- Side Effects of Amoxicillin
- Amoxicillin Side Effects
- Can amoxicillin cause light-headedness in a patient who is allergic to penicillin?
- Side effects – Antibiotics
- Antibiotic allergic reactions
- For the Consumer
- For Healthcare Professionals
- Further information
- More about amoxicillin
- I feel dizzy and have a dry mouth after taking antibiotics – should I be worried?
Side Effects of Amoxicillin
Allergies are usually not the reason for a negative reaction to a drug. In fact, allergic reactions are an uncommon occurrence. Though it may seem like an allergic reaction, it is really a nonallergic adverse reaction.
Mild allergic reactions include itching and hives. Mild allergic reactions aren’t too worrisome on their own but should be observed in case symptoms worsen. Mild symptoms can be treated with antihistamines and hydrocortisone.
Swelling of the face, lips, tongue, and shortness of breath are signs of a severe allergic reaction. If you experience a severe allergic reaction, seek medical attention immediately.
If an allergic reaction occurs, monitor the spreading of the rash or redness. Amoxicillin can cause delayed allergic reactions even after you’ve stopped taking it.
Breathing difficulty involves a sensation of difficult or uncomfortable breathing or a feeling of not getting enough air.
In some circumstances, a small degree of breathing difficulty may be normal. Severe nasal congestion is one example. Strenuous exercise, especially when you do not exercise regularly, is another example.
If you have difficulty breathing, you could be experiencing an allergic reaction to amoxicillin.
If you’re experiencing mild breathing problems, you can try to ease breathing by doing the following:
- Breathe through pursed lips, which slows down breathing and allows for deeper breaths.
- Perform activities at a comfortable pace; avoid rushing.
- Try not to hold your breath.
- Sit in front of a fan.
If you are allergic to amoxicillin or penicillin, inform your doctor so you can be prescribed another medication to prevent this reaction. If breathing becomes increasingly difficult, contact your doctor right away.
If you have swelling of your lips, face, mouth or throat, and difficulty breathing call 911 or go to the emergency room.
Blisters and other skin problems
Blisters are small, raised lesions where fluid has collected under the skin. They may be caused by an allergic reaction, burns, frostbite, or by excessive friction or trauma to the skin. Blisters may also be a symptom of a systemic illness, or of a specific skin disorder.
This side effect is somewhat rare, but serious when it does occur. If you experience redness, blistering, or peeling or loosening of the skin after taking amoxicillin, contact your doctor right away.
Home treatments may be used to manage mild, non-itching rashes that are not severe. Treatment includes antihistamines or hydrocortisone, oatmeal baths, and drinking lots of water. If skin starts blistering, peeling, or loosening, however, seek medical attention immediately.
To prevent severe skin irritations, do not take amoxicillin if you’re allergic to penicillin.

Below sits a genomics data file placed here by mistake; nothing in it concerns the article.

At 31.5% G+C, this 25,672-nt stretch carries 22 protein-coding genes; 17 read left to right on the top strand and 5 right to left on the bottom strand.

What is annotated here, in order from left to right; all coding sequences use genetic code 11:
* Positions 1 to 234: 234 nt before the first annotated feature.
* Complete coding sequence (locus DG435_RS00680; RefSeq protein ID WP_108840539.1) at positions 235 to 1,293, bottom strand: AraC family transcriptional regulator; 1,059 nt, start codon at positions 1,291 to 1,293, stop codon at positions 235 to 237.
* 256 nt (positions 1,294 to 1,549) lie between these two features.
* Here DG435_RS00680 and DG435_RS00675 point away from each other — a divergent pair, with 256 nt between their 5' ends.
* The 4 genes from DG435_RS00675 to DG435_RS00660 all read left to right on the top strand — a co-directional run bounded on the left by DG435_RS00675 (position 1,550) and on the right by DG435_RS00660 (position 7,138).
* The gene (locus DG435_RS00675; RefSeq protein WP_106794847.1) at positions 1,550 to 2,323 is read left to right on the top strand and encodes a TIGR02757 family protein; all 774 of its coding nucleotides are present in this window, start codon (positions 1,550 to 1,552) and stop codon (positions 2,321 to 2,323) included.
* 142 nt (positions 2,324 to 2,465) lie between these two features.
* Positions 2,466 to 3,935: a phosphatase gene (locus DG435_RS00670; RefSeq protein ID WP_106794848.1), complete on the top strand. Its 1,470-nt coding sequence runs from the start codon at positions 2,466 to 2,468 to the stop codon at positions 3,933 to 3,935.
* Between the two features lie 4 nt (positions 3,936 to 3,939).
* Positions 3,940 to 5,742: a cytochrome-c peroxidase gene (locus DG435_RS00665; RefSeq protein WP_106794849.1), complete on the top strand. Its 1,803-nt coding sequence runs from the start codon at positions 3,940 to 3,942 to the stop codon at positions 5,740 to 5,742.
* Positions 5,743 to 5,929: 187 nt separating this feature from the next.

Dizziness occurs when you feel lightheaded, like you might faint, being unsteady, or experiencing a loss of balance or vertigo (a feeling that you or the room is spinning or moving).
Most causes of dizziness are not serious and either quickly get better on their own or are easily treated.
Tell your doctor all of the medications you are currently taking before they prescribe you amoxicillin. To prevent dizziness, avoid drinking alcohol when on amoxicillin.
Avoid driving until you know how amoxicillin will affect you. If you get dizzy, sit down for a moment and see if it passes. Keep your head elevated with a pillow if you lie down.
Dizziness may be a symptom of anemia or an allergic reaction.
If dizziness is severe or combined with symptoms like shortness of breath or swelling of the lips, face, or tongue, a severe allergic reaction could be present. Seek immediate medical attention.
Sleeping difficulty, called insomnia, can involve difficulty falling asleep when you first go to bed at night, waking up too early in the morning, and waking up often during the night.
Everyone has an occasional sleepless night, and this is not a problem for most people. However, as many as 25 percent of Americans a year experience acute insomnia, and insomnia is a chronic problem for many people.
A seizure is a sudden change in behavior characterized by changes in sensory perception (sense of feeling) or motor activity (movement) due to an abnormal firing of nerve cells in the brain. Epilepsy is a condition characterized by recurrent seizures that may include repetitive muscle jerking called convulsions.
If you are experiencing this side effect, contact your doctor as soon as possible.
Normal urine is often a pale or straw yellow color. When urine color strays from this color, it is considered abnormal. Abnormally colored urine may be cloudy, dark, or blood-tinged.
Any changes in urine color, or the presence of an abnormal urine color that cannot be linked to the consumption of a food or drug, should be reported to your doctor. This is particularly important if it happens for longer than a day or two, or you have repeated episodes.
Dark urine can be caused by amoxicillin due to changes in blood, liver, and/or kidney function. Renal toxicity is rare (occurring in approximately .03 percent of patients), but when it does occur, it can be serious.
Those at risk for kidney complications in particular should not use amoxicillin to prevent this side effect and potential kidney damage. Your doctor can prescribe another type of antibiotic.
If you are prescribed amoxicillin, make sure to only take the prescribed dose within the amount of time that is suggested by your doctor. It’s also important to drink the recommended requirement of water.
Dark urine is a severe side effect of amoxicillin. Talk to your doctor if you experience changes in your urine.
Painful urination describes any pain, discomfort, or burning sensation during urination.
Pain during urination is a fairly common problem. It is most often caused by a urinary tract infection.